I have been tasked with bringing in a dataset from one table with a hard and fast schema into another table with the same. Both tables have very similar fields, but the names and capitalization are slightly different across 133 fields in each table. I have tried using the arcpy.FieldMappings() object and it evades me. I have done several online searches and I managed to find couple of code pieces that almost get me there, but my code still refuses to do the append. The problem appears to be that the fields are shifted in the list and the mappings aren't picking up the proper cross referencing. Particularly, the code fails with one of these two error messages, depending on which variables I am feeding to the fMap object.

AttributeError: 'FieldMap' object has no attribute 'addOutputField'
NameError: The attribute 'outputField' is not supported on this instance of FieldMap.

I do have a cross-reference table built into my GDB that does the field matching. It explicitly lists each input field (in_raw_table) and matches that field with an output field in the output table (in_table).

Here is the code I am using. Quite a lot of it was sourced from an online GIS blog that I found on this subject.

import arcpy
import sys
from arcpy importenv
inPGDB = 'U:/Aquadat/Aquadat.gdb'
arcpy.env.workspace = inPGDB
arcpy.env.OverwriteOutput = True
in_table = 'AquaDat_Incoming'
in_raw_table = 'AquadatRawTable'
xrefTbl = 'AquadatXrefTable_Incoming'

def importFromExcel():
    arcpy.env.workspace = inPGDB
    print "Incoming Excel file: {0} \nIncoming Excel sheet {1}".format(inExcel,inSheet)
    print "{0} raw table created".format(in_raw_table)

# define function to get unique field values from a table
def GetUniqueFieldValues(table, field):
    Retrieves and prints a list of unique values in a user-specified field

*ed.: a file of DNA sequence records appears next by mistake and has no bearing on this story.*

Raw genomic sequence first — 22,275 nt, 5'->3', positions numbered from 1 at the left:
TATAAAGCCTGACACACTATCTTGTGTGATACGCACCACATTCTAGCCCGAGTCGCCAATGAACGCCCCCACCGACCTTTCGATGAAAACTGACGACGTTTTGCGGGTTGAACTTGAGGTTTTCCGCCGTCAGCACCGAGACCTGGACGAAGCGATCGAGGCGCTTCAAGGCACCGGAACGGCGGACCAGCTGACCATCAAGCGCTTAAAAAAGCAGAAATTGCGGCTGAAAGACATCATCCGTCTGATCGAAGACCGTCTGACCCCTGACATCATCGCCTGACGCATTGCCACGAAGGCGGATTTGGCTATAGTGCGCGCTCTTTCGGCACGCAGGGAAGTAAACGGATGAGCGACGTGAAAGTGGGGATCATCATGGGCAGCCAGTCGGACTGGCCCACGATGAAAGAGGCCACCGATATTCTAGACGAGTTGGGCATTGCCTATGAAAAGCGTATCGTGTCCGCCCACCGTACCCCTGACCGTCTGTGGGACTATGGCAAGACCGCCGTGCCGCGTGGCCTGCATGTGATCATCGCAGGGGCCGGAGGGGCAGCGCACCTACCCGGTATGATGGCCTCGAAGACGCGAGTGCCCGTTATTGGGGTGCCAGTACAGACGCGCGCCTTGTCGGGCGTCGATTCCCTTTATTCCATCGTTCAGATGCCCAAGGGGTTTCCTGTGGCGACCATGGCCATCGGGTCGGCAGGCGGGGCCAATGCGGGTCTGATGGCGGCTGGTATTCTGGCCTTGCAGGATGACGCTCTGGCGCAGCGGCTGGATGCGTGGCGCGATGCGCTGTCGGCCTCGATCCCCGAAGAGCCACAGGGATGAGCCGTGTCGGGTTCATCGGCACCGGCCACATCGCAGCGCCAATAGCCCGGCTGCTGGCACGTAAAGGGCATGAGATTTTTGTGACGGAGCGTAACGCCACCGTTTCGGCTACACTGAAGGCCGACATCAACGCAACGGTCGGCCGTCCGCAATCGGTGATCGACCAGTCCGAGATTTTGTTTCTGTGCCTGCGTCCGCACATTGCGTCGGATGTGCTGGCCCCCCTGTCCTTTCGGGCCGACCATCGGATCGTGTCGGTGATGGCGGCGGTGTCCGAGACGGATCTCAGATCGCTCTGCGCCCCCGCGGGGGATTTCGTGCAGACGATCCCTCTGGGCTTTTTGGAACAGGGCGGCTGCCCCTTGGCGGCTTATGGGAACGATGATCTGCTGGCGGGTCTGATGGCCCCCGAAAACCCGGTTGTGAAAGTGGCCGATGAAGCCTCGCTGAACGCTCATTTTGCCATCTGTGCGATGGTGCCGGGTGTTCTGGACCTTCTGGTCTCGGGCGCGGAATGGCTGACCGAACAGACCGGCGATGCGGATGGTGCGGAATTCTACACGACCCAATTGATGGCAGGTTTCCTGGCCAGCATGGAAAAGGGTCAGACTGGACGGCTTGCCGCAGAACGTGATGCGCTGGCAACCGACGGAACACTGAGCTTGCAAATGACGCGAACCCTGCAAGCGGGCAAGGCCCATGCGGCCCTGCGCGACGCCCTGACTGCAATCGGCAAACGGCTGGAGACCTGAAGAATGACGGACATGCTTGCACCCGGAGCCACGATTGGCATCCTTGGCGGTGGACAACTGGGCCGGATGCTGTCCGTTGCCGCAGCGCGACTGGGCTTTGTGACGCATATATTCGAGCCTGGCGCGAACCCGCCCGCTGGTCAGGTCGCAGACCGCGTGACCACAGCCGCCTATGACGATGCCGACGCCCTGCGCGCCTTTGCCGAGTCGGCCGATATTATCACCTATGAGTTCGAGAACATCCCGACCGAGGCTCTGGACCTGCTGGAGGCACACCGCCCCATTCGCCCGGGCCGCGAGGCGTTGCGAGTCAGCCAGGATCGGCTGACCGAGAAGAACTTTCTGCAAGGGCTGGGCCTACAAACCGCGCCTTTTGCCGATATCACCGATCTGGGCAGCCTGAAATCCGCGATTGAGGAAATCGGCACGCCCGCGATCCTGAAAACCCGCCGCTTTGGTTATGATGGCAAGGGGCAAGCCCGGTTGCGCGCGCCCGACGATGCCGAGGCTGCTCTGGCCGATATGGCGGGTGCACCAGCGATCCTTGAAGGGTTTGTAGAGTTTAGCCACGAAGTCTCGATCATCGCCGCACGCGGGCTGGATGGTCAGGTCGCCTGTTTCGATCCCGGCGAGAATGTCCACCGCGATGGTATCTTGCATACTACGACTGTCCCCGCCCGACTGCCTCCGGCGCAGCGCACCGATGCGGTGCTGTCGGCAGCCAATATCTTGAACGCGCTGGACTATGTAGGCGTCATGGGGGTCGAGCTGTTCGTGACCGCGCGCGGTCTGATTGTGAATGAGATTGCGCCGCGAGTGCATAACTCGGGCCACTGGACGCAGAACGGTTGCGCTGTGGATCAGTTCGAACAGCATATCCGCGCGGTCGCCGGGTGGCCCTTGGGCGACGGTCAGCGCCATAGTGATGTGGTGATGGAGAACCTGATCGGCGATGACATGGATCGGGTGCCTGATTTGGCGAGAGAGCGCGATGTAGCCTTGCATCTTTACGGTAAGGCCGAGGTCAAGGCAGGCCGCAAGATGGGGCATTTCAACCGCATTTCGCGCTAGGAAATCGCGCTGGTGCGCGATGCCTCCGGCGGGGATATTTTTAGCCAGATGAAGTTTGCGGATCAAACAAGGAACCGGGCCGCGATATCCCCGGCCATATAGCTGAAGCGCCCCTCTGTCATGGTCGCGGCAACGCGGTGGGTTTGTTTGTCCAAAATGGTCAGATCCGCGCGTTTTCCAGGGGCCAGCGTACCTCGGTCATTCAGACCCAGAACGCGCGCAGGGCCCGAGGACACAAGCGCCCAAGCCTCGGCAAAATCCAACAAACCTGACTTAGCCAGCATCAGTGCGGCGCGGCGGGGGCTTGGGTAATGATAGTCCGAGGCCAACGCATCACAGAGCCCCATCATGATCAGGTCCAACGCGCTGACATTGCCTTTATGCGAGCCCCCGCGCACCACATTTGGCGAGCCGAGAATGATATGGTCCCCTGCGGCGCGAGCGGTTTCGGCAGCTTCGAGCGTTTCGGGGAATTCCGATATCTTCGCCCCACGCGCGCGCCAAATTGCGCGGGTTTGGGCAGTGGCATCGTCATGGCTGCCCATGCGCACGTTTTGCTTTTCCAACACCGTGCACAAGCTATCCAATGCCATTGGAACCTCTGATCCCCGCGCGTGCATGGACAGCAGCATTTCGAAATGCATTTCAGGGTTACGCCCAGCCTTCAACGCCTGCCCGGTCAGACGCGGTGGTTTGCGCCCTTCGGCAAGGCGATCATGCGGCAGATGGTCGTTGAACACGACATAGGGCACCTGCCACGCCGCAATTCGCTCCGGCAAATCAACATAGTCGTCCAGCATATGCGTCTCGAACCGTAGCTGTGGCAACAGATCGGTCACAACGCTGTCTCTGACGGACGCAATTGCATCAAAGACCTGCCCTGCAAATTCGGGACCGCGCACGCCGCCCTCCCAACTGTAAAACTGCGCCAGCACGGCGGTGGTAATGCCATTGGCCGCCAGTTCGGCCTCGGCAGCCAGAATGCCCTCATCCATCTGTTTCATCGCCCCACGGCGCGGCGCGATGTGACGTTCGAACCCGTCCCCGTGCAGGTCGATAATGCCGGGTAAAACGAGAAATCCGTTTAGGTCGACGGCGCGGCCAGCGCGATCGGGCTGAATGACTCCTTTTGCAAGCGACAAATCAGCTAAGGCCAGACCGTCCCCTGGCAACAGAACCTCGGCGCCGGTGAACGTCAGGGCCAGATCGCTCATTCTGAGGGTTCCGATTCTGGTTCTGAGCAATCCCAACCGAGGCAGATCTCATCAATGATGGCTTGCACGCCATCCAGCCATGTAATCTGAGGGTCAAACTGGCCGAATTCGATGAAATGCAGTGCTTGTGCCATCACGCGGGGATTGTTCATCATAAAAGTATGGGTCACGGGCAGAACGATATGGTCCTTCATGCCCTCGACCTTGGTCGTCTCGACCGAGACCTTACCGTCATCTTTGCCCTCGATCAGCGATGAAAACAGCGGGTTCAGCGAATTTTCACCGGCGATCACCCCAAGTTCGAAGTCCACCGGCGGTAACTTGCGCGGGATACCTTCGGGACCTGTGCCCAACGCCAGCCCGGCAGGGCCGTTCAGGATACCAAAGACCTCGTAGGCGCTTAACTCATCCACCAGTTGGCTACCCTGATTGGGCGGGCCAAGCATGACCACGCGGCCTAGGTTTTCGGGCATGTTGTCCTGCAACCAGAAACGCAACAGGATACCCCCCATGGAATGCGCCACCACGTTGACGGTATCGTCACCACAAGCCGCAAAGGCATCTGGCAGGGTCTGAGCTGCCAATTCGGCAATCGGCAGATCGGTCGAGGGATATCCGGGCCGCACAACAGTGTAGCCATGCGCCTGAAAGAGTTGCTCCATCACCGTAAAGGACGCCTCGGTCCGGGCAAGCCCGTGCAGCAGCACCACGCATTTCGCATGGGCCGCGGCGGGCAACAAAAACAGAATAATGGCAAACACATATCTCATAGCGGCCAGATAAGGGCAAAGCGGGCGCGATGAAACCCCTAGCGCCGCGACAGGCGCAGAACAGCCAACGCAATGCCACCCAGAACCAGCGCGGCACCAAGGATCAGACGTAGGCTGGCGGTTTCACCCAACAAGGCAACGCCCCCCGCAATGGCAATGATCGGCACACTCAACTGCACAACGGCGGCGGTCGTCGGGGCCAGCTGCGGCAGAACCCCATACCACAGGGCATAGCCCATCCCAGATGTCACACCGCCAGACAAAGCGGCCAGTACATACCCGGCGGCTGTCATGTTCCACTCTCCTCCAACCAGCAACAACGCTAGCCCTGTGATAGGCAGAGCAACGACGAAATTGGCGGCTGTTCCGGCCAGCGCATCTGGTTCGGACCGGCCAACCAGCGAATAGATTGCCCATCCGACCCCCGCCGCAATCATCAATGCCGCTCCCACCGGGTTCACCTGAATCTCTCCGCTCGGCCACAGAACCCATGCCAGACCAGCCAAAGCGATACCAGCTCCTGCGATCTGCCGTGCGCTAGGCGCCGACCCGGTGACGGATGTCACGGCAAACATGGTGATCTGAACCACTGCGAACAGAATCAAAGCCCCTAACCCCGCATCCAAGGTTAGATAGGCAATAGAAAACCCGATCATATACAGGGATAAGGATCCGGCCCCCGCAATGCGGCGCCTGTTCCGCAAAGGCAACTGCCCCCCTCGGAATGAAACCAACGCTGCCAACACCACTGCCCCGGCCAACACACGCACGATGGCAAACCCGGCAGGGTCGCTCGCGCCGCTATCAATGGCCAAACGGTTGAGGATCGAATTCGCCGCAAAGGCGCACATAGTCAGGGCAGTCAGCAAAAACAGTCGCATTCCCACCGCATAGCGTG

table (str): path or name of a feature class, layer, table, or table view
        field (str): name of the field for which the user wants unique values

        uniqueValues (list): a list of the unique values in the field
    # get the values
    with arcpy.da.SearchCursor(table, [field]) as cursor:
        return sorted({row[0] for row in cursor})

# get a list of unique input feature classes
print "Listing the unique input fields."
inputs = GetUniqueFieldValues(xrefTbl, 'SOURCEFIELD_XLS')

# get a list of unique output fields 
print "Listing the unique output fields."
outputFields = GetUniqueFieldValues(xrefTbl, 'TARGETFIELD')

# create an empty field mappings object
print "Creating an empty field mappings object."
fm = arcpy.FieldMappings()

# build the field mappings object
print "Building the field mappings object."
for f in outputFields:
    print "\t" + str(f) + "..."
    # create a field map object
    print "\t...Creating a field map object."
    fMap = arcpy.FieldMap()
    with arcpy.da.SearchCursor(xrefTbl, fields, """{0} = '{1}'""".format('SOURCEFIELD_XLS', f)) as cursor:
        for row in cursor:
            name = row[0]
            nameStr = str(name)
            # add the input field to the field map
            print "\t...Adding " + nameStr + " as an input field."
            fMap.addInputField(in_raw_table, name)
    # set the output name
    print "\t...Setting the output name."
    outputFieldName = fMap.outputField
    outputFieldName.name = f
    fMap.outputField = outputFieldName

    # add the field map to the field mappings object
    print "\t...Adding the field map to the field mappings object."

print "\nAppending!"
arcpy.Append_management(in_raw_table, in_table, "NO_TEST", fm)

I guess the long and short of it is that I have no idea how to use this thing and could use some help.

  • See my answer to Can the field mapping be shortened in ArcToolbox tools? – Midavalo Jan 30 '17 at 17:29
  • Okay, now that gets me somewhere. The only sticking point is that I have 133 fields in each table to map. – Ken Gaines Jan 30 '17 at 17:38
  • I generally query the columns in the order of the target database, since queries are inherently unordered. Case flexibility might me a sticking point, since ArcGIS doesn't generally honor mixed case in column names. – Vince Jan 30 '17 at 17:55
  • 1
    Unfortunately I know you are correct. The data originators pretty much refuse to change their output field names (which are sent to me in an Excel table, by the way). The temptation to just bring the data into the GDB and forcibly rename the fields to our required output format is overwhelming. I do have to say that your code chunk definitely holds promise. it is MUCH more adaptable to what I am doing. I sincerely thank you for pointing me in that direction. – Ken Gaines Jan 30 '17 at 18:02

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